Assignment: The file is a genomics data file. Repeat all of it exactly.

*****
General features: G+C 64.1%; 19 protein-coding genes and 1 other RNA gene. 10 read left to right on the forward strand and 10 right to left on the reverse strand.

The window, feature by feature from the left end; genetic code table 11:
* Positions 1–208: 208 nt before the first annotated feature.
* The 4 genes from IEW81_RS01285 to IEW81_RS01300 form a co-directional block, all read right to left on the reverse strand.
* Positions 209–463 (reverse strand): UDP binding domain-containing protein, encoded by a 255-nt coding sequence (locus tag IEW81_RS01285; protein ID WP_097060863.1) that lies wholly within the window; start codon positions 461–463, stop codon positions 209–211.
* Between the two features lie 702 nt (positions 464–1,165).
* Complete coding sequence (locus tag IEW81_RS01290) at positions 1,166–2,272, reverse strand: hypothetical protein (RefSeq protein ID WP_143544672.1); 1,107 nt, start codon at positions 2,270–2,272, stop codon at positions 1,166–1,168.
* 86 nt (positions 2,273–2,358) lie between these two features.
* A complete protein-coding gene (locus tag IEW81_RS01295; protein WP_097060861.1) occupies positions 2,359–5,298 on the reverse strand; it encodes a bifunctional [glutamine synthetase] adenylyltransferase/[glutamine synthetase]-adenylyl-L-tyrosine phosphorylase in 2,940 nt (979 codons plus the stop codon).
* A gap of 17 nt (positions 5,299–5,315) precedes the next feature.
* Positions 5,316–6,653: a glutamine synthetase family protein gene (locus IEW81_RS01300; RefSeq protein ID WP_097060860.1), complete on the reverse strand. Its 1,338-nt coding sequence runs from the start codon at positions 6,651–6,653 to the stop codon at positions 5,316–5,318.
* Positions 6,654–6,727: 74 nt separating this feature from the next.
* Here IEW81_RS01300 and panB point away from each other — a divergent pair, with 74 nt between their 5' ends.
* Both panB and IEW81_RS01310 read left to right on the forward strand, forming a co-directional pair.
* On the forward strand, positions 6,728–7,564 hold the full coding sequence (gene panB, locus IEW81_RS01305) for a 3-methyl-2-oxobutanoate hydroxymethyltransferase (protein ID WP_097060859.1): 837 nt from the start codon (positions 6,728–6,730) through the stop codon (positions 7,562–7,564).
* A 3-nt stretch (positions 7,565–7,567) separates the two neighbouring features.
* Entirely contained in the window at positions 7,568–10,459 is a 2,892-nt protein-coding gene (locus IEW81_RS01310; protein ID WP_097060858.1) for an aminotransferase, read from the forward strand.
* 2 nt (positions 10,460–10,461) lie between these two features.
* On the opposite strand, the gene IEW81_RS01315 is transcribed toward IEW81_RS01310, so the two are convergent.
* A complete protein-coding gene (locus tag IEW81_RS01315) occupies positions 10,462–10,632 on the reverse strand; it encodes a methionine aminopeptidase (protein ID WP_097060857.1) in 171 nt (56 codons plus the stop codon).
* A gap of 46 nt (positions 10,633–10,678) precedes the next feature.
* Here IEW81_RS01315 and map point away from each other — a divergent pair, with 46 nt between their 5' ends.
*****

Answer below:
General features: G+C 64.1%; 19 protein-coding genes and 1 other RNA gene. 10 read left to right on the forward strand and 10 right to left on the reverse strand.

The window, feature by feature from the left end; genetic code table 11:
* Positions 1–208: 208 nt before the first annotated feature.
* The 4 genes from IEW81_RS01285 to IEW81_RS01300 form a co-directional block, all read right to left on the reverse strand.
* Positions 209–463 (reverse strand): UDP binding domain-containing protein, encoded by a 255-nt coding sequence (locus tag IEW81_RS01285; protein ID WP_097060863.1) that lies wholly within the window; start codon positions 461–463, stop codon positions 209–211.
* Between the two features lie 702 nt (positions 464–1,165).
* Complete coding sequence (locus tag IEW81_RS01290) at positions 1,166–2,272, reverse strand: hypothetical protein (RefSeq protein ID WP_143544672.1); 1,107 nt, start codon at positions 2,270–2,272, stop codon at positions 1,166–1,168.
* 86 nt (positions 2,273–2,358) lie between these two features.
* A complete protein-coding gene (locus tag IEW81_RS01295; protein WP_097060861.1) occupies positions 2,359–5,298 on the reverse strand; it encodes a bifunctional [glutamine synthetase] adenylyltransferase/[glutamine synthetase]-adenylyl-L-tyrosine phosphorylase in 2,940 nt (979 codons plus the stop codon).
* A gap of 17 nt (positions 5,299–5,315) precedes the next feature.
* Positions 5,316–6,653: a glutamine synthetase family protein gene (locus IEW81_RS01300; RefSeq protein ID WP_097060860.1), complete on the reverse strand. Its 1,338-nt coding sequence runs from the start codon at positions 6,651–6,653 to the stop codon at positions 5,316–5,318.
* Positions 6,654–6,727: 74 nt separating this feature from the next.
* Here IEW81_RS01300 and panB point away from each other — a divergent pair, with 74 nt between their 5' ends.
* Both panB and IEW81_RS01310 read left to right on the forward strand, forming a co-directional pair.
* On the forward strand, positions 6,728–7,564 hold the full coding sequence (gene panB, locus IEW81_RS01305) for a 3-methyl-2-oxobutanoate hydroxymethyltransferase (protein ID WP_097060859.1): 837 nt from the start codon (positions 6,728–6,730) through the stop codon (positions 7,562–7,564).
* A 3-nt stretch (positions 7,565–7,567) separates the two neighbouring features.
* Entirely contained in the window at positions 7,568–10,459 is a 2,892-nt protein-coding gene (locus IEW81_RS01310; protein ID WP_097060858.1) for an aminotransferase, read from the forward strand.
* 2 nt (positions 10,460–10,461) lie between these two features.
* On the opposite strand, the gene IEW81_RS01315 is transcribed toward IEW81_RS01310, so the two are convergent.
* A complete protein-coding gene (locus tag IEW81_RS01315) occupies positions 10,462–10,632 on the reverse strand; it encodes a methionine aminopeptidase (protein ID WP_097060857.1) in 171 nt (56 codons plus the stop codon).
* A gap of 46 nt (positions 10,633–10,678) precedes the next feature.
* Here IEW81_RS01315 and map point away from each other — a divergent pair, with 46 nt between their 5' ends.